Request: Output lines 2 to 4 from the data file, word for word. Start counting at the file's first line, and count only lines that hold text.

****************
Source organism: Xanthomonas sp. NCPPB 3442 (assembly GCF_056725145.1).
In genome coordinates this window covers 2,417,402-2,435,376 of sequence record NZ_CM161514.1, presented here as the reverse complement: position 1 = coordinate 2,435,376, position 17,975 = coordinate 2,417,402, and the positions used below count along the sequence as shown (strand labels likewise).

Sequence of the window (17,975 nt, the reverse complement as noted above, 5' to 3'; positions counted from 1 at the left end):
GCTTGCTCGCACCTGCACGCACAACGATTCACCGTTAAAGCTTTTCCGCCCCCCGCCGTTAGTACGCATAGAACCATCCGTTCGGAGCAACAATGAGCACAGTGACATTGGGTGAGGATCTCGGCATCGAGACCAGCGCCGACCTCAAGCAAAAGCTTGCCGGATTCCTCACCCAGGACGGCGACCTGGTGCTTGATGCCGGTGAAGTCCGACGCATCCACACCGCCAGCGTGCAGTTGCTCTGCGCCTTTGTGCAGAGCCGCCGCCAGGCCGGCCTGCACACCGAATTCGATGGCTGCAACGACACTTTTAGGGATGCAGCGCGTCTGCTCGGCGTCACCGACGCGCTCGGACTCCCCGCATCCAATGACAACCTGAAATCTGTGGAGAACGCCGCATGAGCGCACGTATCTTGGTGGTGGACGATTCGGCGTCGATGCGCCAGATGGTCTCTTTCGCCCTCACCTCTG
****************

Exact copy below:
In genome coordinates this window covers 2,417,402-2,435,376 of sequence record NZ_CM161514.1, presented here as the reverse complement: position 1 = coordinate 2,435,376, position 17,975 = coordinate 2,417,402, and the positions used below count along the sequence as shown (strand labels likewise).

Sequence of the window (17,975 nt, the reverse complement as noted above, 5' to 3'; positions counted from 1 at the left end):
GCTTGCTCGCACCTGCACGCACAACGATTCACCGTTAAAGCTTTTCCGCCCCCCGCCGTTAGTACGCATAGAACCATCCGTTCGGAGCAACAATGAGCACAGTGACATTGGGTGAGGATCTCGGCATCGAGACCAGCGCCGACCTCAAGCAAAAGCTTGCCGGATTCCTCACCCAGGACGGCGACCTGGTGCTTGATGCCGGTGAAGTCCGACGCATCCACACCGCCAGCGTGCAGTTGCTCTGCGCCTTTGTGCAGAGCCGCCGCCAGGCCGGCCTGCACACCGAATTCGATGGCTGCAACGACACTTTTAGGGATGCAGCGCGTCTGCTCGGCGTCACCGACGCGCTCGGACTCCCCGCATCCAATGACAACCTGAAATCTGTGGAGAACGCCGCATGAGCGCACGTATCTTGGTGGTGGACGATTCGGCGTCGATGCGCCAGATGGTCTCTTTCGCCCTCACCTCTG